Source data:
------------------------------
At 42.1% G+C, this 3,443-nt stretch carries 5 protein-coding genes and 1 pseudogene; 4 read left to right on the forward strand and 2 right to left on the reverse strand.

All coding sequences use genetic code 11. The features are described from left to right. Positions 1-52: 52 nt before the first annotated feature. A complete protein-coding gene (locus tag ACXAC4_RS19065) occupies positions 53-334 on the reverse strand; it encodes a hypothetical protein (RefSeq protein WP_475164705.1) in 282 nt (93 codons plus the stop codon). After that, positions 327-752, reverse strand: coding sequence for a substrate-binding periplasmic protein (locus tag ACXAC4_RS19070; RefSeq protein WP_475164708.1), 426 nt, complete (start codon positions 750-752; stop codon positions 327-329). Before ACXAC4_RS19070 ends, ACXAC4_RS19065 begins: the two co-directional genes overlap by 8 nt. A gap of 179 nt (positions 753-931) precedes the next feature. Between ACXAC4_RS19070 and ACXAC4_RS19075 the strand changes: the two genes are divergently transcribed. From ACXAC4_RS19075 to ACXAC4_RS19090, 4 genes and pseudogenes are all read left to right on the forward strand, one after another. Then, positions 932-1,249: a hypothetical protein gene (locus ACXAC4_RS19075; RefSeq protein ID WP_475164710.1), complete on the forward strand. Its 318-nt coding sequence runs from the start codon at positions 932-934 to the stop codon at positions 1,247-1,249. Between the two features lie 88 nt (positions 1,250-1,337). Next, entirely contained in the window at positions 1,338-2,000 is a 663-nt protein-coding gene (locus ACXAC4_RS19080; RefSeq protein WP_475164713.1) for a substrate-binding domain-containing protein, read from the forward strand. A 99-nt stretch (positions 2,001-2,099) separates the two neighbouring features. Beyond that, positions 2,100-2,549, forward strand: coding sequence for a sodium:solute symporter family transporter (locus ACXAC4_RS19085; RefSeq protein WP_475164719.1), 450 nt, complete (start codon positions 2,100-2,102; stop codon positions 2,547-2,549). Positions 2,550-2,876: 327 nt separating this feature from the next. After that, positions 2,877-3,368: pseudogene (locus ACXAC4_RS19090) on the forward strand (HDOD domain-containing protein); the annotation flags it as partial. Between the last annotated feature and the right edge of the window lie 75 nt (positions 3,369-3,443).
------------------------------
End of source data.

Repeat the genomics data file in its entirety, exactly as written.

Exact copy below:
At 42.1% G+C, this 3,443-nt stretch carries 5 protein-coding genes and 1 pseudogene; 4 read left to right on the forward strand and 2 right to left on the reverse strand.

All coding sequences use genetic code 11. The features are described from left to right. Positions 1-52: 52 nt before the first annotated feature. A complete protein-coding gene (locus tag ACXAC4_RS19065) occupies positions 53-334 on the reverse strand; it encodes a hypothetical protein (RefSeq protein WP_475164705.1) in 282 nt (93 codons plus the stop codon). After that, positions 327-752, reverse strand: coding sequence for a substrate-binding periplasmic protein (locus tag ACXAC4_RS19070; RefSeq protein WP_475164708.1), 426 nt, complete (start codon positions 750-752; stop codon positions 327-329). Before ACXAC4_RS19070 ends, ACXAC4_RS19065 begins: the two co-directional genes overlap by 8 nt. A gap of 179 nt (positions 753-931) precedes the next feature. Between ACXAC4_RS19070 and ACXAC4_RS19075 the strand changes: the two genes are divergently transcribed. From ACXAC4_RS19075 to ACXAC4_RS19090, 4 genes and pseudogenes are all read left to right on the forward strand, one after another. Then, positions 932-1,249: a hypothetical protein gene (locus ACXAC4_RS19075; RefSeq protein ID WP_475164710.1), complete on the forward strand. Its 318-nt coding sequence runs from the start codon at positions 932-934 to the stop codon at positions 1,247-1,249. Between the two features lie 88 nt (positions 1,250-1,337). Next, entirely contained in the window at positions 1,338-2,000 is a 663-nt protein-coding gene (locus ACXAC4_RS19080; RefSeq protein WP_475164713.1) for a substrate-binding domain-containing protein, read from the forward strand. A 99-nt stretch (positions 2,001-2,099) separates the two neighbouring features. Beyond that, positions 2,100-2,549, forward strand: coding sequence for a sodium:solute symporter family transporter (locus ACXAC4_RS19085; RefSeq protein WP_475164719.1), 450 nt, complete (start codon positions 2,100-2,102; stop codon positions 2,547-2,549). Positions 2,550-2,876: 327 nt separating this feature from the next. After that, positions 2,877-3,368: pseudogene (locus ACXAC4_RS19090) on the forward strand (HDOD domain-containing protein); the annotation flags it as partial. Between the last annotated feature and the right edge of the window lie 75 nt (positions 3,369-3,443).